In the Middle East, Japan faces even more complicated challenges. To begin with, Japan has very limited options, given the fluid security situation on the ground. To put it simply, as long as fighting continues between ISIS and its opponents in a vast area along the Iraqi-Syrian border, it is impossible for Japan to send the Self-Defence Force (SDF) to "put boots on the ground." In addition, with one Japanese citizen currently held hostage by ISIS, the Japanese government likely wants to refrain from taking any step that may jeopardize his life

However, even with these complicating factors, if Japan indeed has global interests, as Abe claims, Tokyo needs to think through how these urgent security crises may impact Japan's own security. In the case of Ukraine, Japan must think through the implication of its hesitance to align its position with the G-7 and Western Europe while it continues to seek international support for its own position vis-a-vis China in the East China Sea.

After all, what unfolded first in Crimea and continues in Eastern Ukraine is a "gray-zone" situation. Rather than holding onto a faint hope that the four islands in the northern territories may return, Japan has very good reason to be more openly supportive of European efforts to address their own "gray-zone" conflict to demonstrate Tokyo's universal commitment to the international norm of opposing efforts to change the status quo by force or coercion.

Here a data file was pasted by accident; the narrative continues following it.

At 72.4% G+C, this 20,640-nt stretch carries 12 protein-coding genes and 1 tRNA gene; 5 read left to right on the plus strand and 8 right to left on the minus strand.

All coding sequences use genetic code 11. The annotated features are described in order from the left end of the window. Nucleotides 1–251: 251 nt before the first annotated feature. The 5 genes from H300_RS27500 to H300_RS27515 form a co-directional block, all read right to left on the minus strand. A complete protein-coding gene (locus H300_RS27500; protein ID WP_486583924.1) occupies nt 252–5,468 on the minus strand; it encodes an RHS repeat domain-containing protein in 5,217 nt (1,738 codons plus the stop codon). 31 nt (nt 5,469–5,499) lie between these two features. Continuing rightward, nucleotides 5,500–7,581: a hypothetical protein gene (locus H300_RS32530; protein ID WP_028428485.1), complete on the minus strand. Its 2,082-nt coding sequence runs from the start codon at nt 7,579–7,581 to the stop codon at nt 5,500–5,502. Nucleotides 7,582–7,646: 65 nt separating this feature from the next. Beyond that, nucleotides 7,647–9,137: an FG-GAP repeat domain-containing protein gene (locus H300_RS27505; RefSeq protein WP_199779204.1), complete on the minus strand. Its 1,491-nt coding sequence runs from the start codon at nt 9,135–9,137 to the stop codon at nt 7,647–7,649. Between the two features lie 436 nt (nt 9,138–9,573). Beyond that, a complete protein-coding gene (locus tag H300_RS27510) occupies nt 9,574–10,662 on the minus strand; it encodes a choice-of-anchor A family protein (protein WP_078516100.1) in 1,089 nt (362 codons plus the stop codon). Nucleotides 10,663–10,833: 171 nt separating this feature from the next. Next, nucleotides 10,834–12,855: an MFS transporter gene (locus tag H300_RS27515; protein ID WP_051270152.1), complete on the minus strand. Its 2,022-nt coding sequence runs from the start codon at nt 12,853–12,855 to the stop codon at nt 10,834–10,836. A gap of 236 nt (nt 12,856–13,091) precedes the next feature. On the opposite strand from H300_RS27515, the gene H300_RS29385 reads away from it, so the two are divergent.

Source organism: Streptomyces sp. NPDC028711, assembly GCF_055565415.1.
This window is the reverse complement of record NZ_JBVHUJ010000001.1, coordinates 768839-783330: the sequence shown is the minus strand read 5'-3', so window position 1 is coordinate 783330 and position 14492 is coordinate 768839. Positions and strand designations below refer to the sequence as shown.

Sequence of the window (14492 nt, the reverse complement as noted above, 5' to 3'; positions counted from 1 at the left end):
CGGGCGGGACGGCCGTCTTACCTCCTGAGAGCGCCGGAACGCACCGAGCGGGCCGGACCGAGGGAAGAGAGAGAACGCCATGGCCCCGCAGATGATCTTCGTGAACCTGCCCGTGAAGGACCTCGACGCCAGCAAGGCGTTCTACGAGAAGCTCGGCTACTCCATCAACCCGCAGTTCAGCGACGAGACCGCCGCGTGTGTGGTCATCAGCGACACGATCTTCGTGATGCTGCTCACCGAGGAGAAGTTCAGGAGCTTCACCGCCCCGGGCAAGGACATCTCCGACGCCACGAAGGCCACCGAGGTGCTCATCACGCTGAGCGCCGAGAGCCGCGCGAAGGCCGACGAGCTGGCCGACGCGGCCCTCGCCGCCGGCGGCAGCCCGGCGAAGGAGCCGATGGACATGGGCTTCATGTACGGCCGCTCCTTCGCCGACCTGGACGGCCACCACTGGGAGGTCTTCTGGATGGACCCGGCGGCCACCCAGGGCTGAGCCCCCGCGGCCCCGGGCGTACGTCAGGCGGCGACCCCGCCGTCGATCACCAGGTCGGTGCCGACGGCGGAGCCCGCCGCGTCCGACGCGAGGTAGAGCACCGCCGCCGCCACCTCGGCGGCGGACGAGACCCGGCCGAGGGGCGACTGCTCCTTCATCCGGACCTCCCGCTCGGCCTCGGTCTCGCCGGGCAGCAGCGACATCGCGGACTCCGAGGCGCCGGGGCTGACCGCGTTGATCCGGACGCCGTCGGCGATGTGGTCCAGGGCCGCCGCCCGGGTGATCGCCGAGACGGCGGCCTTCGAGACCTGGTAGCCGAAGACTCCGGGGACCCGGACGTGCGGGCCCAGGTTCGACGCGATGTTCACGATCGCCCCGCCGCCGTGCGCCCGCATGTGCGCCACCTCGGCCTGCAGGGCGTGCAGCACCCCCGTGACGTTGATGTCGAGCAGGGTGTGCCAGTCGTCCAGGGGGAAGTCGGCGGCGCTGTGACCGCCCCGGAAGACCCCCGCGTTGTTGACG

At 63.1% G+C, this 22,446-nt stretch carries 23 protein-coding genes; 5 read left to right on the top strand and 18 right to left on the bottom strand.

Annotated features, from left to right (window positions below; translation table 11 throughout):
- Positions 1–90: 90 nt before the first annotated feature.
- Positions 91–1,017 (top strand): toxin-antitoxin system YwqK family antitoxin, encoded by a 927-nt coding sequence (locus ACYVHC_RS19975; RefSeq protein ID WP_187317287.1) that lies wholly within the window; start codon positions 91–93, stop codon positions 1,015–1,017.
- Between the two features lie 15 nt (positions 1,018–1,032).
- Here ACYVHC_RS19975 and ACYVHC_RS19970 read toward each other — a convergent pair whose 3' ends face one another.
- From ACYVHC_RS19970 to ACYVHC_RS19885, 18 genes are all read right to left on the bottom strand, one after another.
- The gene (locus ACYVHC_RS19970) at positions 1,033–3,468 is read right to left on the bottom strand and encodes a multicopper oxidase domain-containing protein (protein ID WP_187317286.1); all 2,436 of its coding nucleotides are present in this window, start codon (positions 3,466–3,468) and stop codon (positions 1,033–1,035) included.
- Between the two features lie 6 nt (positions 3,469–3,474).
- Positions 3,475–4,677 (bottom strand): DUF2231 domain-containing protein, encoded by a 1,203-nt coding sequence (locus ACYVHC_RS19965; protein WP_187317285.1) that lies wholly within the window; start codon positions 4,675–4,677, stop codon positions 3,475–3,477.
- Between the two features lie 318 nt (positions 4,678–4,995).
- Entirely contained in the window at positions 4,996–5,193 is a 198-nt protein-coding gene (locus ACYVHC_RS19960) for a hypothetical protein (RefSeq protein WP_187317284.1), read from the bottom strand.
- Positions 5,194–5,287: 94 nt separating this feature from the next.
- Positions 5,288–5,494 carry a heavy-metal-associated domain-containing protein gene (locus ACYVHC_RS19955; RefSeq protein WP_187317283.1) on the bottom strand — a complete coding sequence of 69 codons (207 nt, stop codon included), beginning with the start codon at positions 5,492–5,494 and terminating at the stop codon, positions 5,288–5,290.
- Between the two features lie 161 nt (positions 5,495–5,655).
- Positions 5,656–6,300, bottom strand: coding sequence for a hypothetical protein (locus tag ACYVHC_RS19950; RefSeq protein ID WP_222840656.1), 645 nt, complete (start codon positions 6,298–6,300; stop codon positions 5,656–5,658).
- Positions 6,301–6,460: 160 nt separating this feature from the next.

In the Middle East, Japan also needs to find ways to be proactive. The United States has already embarked on building an international coalition to respond to the threats posed by ISIS. As the struggle drags on, the rest of the world will likely be divided into two groups-those who are actively contributing to the international efforts to address the situation, and those who stand aside.

Japan's expansion of financial assistance is a good place to start, but it needs to explore options that allow Japan's "visible" participation in these efforts, which may or may not include sending SDF personnel. At a minimum, Tokyo needs to break its silence. It must articulate its condemnation of ISIS brutality and its resolve to stand with the international community to support Iraq in maintaining territorial integrity under an inclusive government.

In addition to these imminent security threats, how to combat the Ebola virus in Africa is also a serious problem that requires coordinated responses by the international community. US President Barack Obama has already declared war against the Ebola virus, even sending US troops to fight its further proliferation. This is another area where Japan has not been able to demonstrate any initiative, nor articulate its plan of engagement.

"Diplomacy taking a panoramic view of the world map" and "proactive contribution to international peace" are both critical pillars for Japan's engagement with the world today. Now is the time for Japan to demonstrate how it intends to translate its commitment to these principles into concrete policies.